‘My little book Lament for a Son is not a book about grief. It is a cry of grief. After the death of our son, I dipped into a number of books about grief. I could not read them. It was impossible for me to reflect on grief in the abstract. I was in grief. My book is a grieving cry.
In the course of my cry I hold out the vision of God as with me in my grief, of God as grieving with me; God is with me on the mourning bench. I know that one of the attributes traditionally ascribed to God is impassibility–the inability to suffer. I think the traditional theologians were mistaken on this point. I find the scriptures saying that God is disturbed by what transpires in this world and is working to redeem us from evil and suffering. I do not see how a redeeming God can be impassible.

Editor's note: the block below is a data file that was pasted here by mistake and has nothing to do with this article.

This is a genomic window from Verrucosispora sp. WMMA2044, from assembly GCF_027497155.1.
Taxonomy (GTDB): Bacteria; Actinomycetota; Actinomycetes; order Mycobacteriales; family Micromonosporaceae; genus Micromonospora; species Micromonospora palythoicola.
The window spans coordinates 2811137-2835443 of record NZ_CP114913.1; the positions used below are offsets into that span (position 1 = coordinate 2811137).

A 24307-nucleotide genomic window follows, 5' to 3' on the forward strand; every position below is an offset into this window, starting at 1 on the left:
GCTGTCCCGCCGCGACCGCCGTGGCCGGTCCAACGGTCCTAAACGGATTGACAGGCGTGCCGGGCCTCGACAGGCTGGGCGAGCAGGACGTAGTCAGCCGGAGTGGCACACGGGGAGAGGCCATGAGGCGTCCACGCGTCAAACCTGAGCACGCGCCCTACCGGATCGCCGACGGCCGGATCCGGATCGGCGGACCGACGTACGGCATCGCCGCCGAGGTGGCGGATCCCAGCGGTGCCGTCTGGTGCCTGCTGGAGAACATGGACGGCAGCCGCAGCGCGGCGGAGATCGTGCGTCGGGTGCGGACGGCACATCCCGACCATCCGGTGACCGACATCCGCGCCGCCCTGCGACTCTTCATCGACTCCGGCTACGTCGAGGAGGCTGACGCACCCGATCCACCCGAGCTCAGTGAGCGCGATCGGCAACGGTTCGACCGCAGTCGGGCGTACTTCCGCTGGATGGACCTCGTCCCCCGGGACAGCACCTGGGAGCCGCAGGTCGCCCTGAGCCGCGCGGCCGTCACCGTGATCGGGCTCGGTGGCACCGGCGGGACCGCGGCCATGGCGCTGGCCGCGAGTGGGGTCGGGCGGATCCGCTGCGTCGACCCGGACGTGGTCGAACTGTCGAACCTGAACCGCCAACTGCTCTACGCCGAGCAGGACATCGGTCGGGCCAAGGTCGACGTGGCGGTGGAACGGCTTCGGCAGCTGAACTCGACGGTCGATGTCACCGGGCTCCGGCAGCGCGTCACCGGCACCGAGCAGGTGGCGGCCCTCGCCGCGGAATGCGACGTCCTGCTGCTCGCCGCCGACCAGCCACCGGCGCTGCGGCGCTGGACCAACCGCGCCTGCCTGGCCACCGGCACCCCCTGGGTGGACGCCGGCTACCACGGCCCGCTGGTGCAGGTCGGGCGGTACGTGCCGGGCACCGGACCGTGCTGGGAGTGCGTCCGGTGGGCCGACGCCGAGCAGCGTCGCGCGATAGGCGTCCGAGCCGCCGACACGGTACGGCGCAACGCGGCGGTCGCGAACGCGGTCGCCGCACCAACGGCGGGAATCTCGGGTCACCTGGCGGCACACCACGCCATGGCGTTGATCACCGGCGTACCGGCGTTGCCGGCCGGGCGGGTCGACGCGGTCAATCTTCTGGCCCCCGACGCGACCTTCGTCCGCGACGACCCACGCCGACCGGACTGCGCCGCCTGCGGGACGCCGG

The traditional question of theodicy is, Why does God permit moral evil and permit suffering that serves no discernible good? If we hold that God is not impassible, then in addition to that question we have another: Why does God permit what disturbs God? Why does God allow what God endures in tears?
I do not know the answer. In faith I live the question.’
– Nicholas Wolterstorff
Taken from ‘Rights and Wrongs, an Interview with Nicholas Wolterstorff’ http://www.religion-online.org/showarticle.asp?title=3533